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Effort to Repeal Apache Land Swap Underway

Effort to Repeal Apache Land Swap Underway
June 22
11:22 2015

A bipartisan group of lawmakers introduced a bill last week to repeal a controversial land swap involving sacred Apache lands.

The new law – known as Section 3003 – was slipped into a national defense bill last December, and it authorized a transfer of federal land to a foreign-controlled company that planned to build a huge copper mine at Oak Flat, Ariz.


Rep. Raul Grijalva

This sparked a protest from the San Carlos tribe and other Apache nations because the land the government was handing over is considered sacred by the tribes.

Tribal members and their allies are camping at Oak Flat, hoping to protect the land from development.

“The land exchange has impacts on many components but what they all tie to is theft,” Wendsler Nosie Sr., a council member and former chairman of the San Carlos Apache Tribe said in an opinion piece for the website “The taking of property without the laws that apply normally. Isn’t that called stealing? And what is bad is that this theft has been approved by the U.S. government.”

The majority of Arizona’s congressional delegation strongly supported Section 3003, which was conveniently tucked into the 1,648-page defense bill.

Republican Sen. John McCain and Democratic Rep. Ann Kirkpatrick were both for it, as they prepare to square off for McCain’s senate seat in 2016. Their support for the mine could be an issue for Native voters in the campaign.

Another backer is Rep. Paul Gosar (R-Ariz.), who was criticized for referring to Indians as “wards” of the federal government. Gosar refused to apologize for the comment.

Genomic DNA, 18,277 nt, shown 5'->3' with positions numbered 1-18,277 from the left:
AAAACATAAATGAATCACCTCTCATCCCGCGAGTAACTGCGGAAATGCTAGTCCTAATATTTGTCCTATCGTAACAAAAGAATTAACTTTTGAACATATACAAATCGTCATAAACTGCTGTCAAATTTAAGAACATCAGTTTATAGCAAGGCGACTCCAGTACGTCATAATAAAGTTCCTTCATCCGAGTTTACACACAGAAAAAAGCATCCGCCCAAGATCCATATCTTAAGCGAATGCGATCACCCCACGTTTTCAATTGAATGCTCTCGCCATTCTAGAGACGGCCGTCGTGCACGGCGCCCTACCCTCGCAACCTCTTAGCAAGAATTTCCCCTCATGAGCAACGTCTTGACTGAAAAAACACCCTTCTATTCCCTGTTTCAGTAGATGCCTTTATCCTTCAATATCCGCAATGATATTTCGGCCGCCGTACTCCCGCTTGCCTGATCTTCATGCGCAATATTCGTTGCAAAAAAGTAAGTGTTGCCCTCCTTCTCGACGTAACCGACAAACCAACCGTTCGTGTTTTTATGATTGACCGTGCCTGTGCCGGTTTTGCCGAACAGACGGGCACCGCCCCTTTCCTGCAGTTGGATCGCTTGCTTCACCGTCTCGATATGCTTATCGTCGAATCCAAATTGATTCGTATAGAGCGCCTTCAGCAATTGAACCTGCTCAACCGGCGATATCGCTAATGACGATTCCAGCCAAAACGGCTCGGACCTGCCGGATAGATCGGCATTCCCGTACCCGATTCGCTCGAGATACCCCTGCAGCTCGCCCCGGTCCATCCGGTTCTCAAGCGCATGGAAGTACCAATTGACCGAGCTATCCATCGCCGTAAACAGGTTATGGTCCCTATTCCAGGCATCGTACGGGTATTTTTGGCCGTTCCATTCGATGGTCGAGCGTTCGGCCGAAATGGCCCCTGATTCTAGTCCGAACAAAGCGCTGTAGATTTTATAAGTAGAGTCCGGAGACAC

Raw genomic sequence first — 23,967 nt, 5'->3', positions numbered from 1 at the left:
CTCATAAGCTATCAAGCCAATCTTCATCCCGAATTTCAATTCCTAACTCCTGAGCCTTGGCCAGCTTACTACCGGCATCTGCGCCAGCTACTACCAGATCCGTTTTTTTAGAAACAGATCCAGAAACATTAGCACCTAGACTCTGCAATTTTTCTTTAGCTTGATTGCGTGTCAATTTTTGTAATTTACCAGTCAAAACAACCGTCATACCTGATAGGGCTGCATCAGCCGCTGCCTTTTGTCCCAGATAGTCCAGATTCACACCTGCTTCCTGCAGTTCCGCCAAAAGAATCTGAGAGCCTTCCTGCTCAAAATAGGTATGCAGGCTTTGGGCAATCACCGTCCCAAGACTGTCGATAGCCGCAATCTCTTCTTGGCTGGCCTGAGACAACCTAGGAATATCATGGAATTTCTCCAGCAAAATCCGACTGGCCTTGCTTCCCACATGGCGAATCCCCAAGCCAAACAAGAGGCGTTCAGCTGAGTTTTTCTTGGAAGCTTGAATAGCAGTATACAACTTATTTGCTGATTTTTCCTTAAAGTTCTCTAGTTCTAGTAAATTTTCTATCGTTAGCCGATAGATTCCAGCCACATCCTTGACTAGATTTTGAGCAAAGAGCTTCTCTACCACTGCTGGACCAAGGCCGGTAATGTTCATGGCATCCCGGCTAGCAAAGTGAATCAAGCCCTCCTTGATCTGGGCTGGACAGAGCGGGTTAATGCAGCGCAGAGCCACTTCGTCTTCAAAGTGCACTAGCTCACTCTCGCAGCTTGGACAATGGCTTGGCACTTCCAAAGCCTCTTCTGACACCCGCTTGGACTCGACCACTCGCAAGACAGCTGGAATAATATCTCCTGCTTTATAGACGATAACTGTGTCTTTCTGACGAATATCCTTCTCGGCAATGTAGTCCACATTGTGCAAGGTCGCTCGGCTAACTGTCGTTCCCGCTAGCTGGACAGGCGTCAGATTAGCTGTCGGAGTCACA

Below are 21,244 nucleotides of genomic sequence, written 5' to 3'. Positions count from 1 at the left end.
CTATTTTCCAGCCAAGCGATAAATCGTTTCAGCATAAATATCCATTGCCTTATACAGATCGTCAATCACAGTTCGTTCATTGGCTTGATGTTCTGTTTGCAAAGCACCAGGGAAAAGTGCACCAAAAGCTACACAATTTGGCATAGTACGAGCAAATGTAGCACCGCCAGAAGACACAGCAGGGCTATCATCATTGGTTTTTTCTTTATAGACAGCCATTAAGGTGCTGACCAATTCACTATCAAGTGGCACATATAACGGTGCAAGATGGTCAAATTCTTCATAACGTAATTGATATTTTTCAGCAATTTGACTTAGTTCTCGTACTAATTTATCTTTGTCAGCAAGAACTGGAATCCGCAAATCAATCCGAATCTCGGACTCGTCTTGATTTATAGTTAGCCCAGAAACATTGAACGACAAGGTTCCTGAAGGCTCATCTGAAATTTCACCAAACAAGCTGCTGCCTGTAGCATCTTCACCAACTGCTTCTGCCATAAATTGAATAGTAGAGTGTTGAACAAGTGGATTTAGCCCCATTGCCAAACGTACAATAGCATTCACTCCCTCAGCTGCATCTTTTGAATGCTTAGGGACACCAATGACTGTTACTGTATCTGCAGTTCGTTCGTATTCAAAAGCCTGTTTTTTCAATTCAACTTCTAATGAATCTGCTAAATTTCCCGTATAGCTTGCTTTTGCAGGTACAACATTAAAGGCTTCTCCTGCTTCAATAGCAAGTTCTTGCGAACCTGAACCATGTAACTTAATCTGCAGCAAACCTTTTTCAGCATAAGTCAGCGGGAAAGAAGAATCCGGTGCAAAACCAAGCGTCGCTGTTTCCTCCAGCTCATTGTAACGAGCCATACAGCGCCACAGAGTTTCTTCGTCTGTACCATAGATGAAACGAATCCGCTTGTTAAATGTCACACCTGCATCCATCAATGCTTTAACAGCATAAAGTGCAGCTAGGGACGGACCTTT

Although Native Americans were considered wards of the government in many treaties, that era ended when the Indian Citizenship Act became law in 1924.

But one Arizona lawmaker was willing to stand in support of the Apaches.

“What this unpopular corporate giveaway was doing in the national security bill is anyone’s guess, and we shouldn’t wait any longer to repeal it,” Rep. Raul Grijalva, (D-Arizona) said in a press release. He introduced the H.R. 2811 on June 17. “Congress shouldn’t be in the business of helping big corporations at others’ expense, and it certainly shouldn’t break faith with Native American communities.”

Grijalva’s bill has 14 co-sponsors, 11 Democrats and three Republicans. Among them are Oklahoma Representatives Tom Cole (R) and Markwayne Mullin (R), the only two members of federally recognized tribes in Congress.

Interior Secretary Sally Jewell said she was “profoundly disappointed” by the land swap. However President Barack Obama signed the defense bill – including the land swap provision – into law.

More than 100,000 people signed a petition objecting to the swap, but the White House remains unswayed. The Obama administration promised to work with the mining company to address concerns about the sacred site.

Although Section 3003 requires consultation of tribes that will be affected by the mine, it allows the swap to go through no matter how strong the tribes object.

Section 3003 only requires Resolution Copper, a company controlled by foreign corporations, to come up with “mutually acceptable measures” to address the impacts to the sacred sites.

Nearly every tribe in Arizona opposes the mine. It affects land used for food and medicinal gathering, as well as for ceremonies, including coming-of-age rites that were held as recently as October 2014.

Grijalva’s bill, known as the Save Oak Flats Act, was referred to the House Natural Resources Committee.

A hearing has not been scheduled.

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